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Belgian PM Named as EU President

Herman Van Rompuy, Belgium's prime minister, has become the first president of the European Council.

Belgium's Prime Minister Herman Van Rompuy arrives at a news conference after being elected EU President during a EU leaders summit in Brussels November 19, 2009. European Union leaders named Van Rompuy as the bloc's first president on Thursday and appointed Briton Catherine Ashton as its foreign affairs chief. (REUTERS/Yves Herman) Van Rompuy, largely unknown outside his native Belgium, was named after a consensus was reached at a meeting of the leaders of the 27-member European Union on Thursday.

"I did not seek this high position, I didn't make any steps to achieve but from tonight I take on this task," he told a news conference.

The meeting also agreed to back the candidacy of Catherine Ashton, the British EU trade commissioner, for the foreign policy role.

Britain dropped its bid to to get Tony Blair, the former UK prime minister, appointed to the presidency earlier in the day after it became clear that centre-right countries, who dominate the EU, were determined that the role should go to someone from their group.

"When it became clear that because of the various political considerations and varying views among the rest of the members, then the prime minister made the forceful step of proposing Catherine Ashton for the high representative's position," a spokesman for Gordon Brown, the British prime minister, said.

Presidential role

The debate over the appointments had focused over what role the president of the European Council should play, with many arguing that the role should go to a technocrat who can build unity and consensus.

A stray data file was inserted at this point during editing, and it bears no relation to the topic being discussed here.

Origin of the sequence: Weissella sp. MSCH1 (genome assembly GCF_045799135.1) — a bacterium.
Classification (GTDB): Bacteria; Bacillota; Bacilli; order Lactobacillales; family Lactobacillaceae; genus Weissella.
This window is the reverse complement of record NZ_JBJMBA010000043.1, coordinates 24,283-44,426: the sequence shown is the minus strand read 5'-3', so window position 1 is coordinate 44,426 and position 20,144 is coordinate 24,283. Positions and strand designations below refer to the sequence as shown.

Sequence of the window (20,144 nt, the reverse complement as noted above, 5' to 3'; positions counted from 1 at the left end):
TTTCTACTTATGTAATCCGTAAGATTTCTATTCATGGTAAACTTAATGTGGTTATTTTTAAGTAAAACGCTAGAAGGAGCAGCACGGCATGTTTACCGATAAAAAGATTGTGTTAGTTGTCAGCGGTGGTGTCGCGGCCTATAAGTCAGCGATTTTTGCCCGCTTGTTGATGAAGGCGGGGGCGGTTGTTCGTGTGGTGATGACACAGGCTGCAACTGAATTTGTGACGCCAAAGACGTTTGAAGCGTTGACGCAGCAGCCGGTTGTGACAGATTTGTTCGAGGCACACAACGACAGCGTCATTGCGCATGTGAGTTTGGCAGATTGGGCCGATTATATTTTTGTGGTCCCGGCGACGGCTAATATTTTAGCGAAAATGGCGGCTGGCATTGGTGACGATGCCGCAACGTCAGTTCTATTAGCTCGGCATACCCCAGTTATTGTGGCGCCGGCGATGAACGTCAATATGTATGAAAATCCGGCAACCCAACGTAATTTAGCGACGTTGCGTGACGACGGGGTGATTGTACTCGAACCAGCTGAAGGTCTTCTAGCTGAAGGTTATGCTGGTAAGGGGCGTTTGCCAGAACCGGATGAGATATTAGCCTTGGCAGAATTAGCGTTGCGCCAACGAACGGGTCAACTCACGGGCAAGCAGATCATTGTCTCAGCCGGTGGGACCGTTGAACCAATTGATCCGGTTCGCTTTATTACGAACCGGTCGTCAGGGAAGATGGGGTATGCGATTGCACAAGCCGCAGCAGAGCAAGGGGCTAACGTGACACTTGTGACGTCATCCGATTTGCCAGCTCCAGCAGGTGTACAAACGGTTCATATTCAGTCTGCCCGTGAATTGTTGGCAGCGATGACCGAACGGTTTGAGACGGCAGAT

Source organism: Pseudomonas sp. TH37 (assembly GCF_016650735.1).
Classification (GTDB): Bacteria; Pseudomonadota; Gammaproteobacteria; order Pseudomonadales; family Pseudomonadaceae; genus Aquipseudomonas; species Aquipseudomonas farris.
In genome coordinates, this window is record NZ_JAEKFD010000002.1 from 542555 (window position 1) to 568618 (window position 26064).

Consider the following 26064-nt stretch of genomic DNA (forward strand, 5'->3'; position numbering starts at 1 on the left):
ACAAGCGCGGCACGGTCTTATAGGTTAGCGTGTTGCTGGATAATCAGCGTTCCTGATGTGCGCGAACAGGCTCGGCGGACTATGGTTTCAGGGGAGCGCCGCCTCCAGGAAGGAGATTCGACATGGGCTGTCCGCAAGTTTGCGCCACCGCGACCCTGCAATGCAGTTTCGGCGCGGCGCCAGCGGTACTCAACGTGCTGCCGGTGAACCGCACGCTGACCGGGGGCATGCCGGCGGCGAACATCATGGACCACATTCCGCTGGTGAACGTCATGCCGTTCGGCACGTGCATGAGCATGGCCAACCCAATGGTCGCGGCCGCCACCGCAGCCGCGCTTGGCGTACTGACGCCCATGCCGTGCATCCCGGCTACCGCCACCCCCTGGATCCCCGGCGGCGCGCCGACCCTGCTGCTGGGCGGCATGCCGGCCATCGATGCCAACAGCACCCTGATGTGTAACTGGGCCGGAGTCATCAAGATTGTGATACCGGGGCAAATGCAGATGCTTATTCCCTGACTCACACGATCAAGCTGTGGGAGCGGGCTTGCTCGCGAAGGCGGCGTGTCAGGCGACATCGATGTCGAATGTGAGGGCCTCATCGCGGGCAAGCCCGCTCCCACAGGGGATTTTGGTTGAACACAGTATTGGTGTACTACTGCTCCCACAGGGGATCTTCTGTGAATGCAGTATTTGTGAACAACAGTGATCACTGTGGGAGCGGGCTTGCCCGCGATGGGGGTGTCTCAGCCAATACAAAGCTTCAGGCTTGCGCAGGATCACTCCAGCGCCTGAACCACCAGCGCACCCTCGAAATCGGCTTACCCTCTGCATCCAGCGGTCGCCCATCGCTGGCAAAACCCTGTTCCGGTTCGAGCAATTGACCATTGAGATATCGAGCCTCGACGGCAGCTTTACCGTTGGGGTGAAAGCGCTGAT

The Lisbon Treaty which created the new post was vague on its powers and obligations, saying simply that the president should "drive forward" the EU's work.

Van Rompuy will serve a two-and-a-half year term, which is renewable once.

Glyn Ford, a former Labour member of the European parliament, told Al Jazeera that building a political presence in Europe was one of the challenges a new president would face.

"Europe is bigger than the United States, its richer than the United States, it gives more to the developing world than the United States by far. But we don't actually have the political presence," he said.

"Now how do you develop that political presence?"

'Missed opportunity'

Marco Incerti, a research fellow at the Centre for European Policy Studies, told Al Jazeera that the appointments marked a missed opportunity for the European Union.

"Because it had been known for some time that Mr Van Rompuy would be appointed as president of the European Council people were hoping that for the foreign minister job we would get somebody a bit better known," he said. 

"There is nothing wrong with Catherine Ashton herself, but she lacks international experience.

"For a post like that of foreign minister of the European Union having been in a comparable job for some time, having built networks ... could have been useful.

"I think there were many names on the shortlist that fitted the job description a bit better and I am afraid that this is one more case in which horse-trading has prevailed. It was matter of giving the position to a Socialist in turn of the president of the council to the centre-right."

 Source: Al Jazeera and agencies
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